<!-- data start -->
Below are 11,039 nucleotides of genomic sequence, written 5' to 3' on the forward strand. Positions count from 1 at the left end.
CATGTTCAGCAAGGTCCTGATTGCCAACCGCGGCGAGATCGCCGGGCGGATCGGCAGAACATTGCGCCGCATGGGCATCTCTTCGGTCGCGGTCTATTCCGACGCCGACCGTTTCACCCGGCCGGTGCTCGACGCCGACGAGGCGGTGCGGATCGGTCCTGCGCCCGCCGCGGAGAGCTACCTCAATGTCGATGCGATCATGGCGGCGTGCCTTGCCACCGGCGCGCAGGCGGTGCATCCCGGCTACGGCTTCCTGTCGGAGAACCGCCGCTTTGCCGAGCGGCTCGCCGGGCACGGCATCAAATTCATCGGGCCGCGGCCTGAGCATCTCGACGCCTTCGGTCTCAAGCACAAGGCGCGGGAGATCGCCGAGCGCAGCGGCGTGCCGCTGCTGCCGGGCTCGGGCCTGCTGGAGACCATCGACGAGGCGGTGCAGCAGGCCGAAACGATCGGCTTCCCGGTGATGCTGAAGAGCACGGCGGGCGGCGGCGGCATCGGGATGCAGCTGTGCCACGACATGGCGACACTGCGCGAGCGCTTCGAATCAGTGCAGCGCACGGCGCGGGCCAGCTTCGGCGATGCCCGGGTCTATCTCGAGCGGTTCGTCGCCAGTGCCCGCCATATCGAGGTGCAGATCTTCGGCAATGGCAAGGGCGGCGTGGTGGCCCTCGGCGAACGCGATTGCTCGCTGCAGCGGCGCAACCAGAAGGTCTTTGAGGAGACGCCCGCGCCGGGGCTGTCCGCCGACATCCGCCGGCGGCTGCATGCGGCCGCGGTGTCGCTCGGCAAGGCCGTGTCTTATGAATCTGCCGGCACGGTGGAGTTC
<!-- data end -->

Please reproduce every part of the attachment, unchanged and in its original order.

Below are 11,039 nucleotides of genomic sequence, written 5' to 3' on the forward strand. Positions count from 1 at the left end.
CATGTTCAGCAAGGTCCTGATTGCCAACCGCGGCGAGATCGCCGGGCGGATCGGCAGAACATTGCGCCGCATGGGCATCTCTTCGGTCGCGGTCTATTCCGACGCCGACCGTTTCACCCGGCCGGTGCTCGACGCCGACGAGGCGGTGCGGATCGGTCCTGCGCCCGCCGCGGAGAGCTACCTCAATGTCGATGCGATCATGGCGGCGTGCCTTGCCACCGGCGCGCAGGCGGTGCATCCCGGCTACGGCTTCCTGTCGGAGAACCGCCGCTTTGCCGAGCGGCTCGCCGGGCACGGCATCAAATTCATCGGGCCGCGGCCTGAGCATCTCGACGCCTTCGGTCTCAAGCACAAGGCGCGGGAGATCGCCGAGCGCAGCGGCGTGCCGCTGCTGCCGGGCTCGGGCCTGCTGGAGACCATCGACGAGGCGGTGCAGCAGGCCGAAACGATCGGCTTCCCGGTGATGCTGAAGAGCACGGCGGGCGGCGGCGGCATCGGGATGCAGCTGTGCCACGACATGGCGACACTGCGCGAGCGCTTCGAATCAGTGCAGCGCACGGCGCGGGCCAGCTTCGGCGATGCCCGGGTCTATCTCGAGCGGTTCGTCGCCAGTGCCCGCCATATCGAGGTGCAGATCTTCGGCAATGGCAAGGGCGGCGTGGTGGCCCTCGGCGAACGCGATTGCTCGCTGCAGCGGCGCAACCAGAAGGTCTTTGAGGAGACGCCCGCGCCGGGGCTGTCCGCCGACATCCGCCGGCGGCTGCATGCGGCCGCGGTGTCGCTCGGCAAGGCCGTGTCTTATGAATCTGCCGGCACGGTGGAGTTC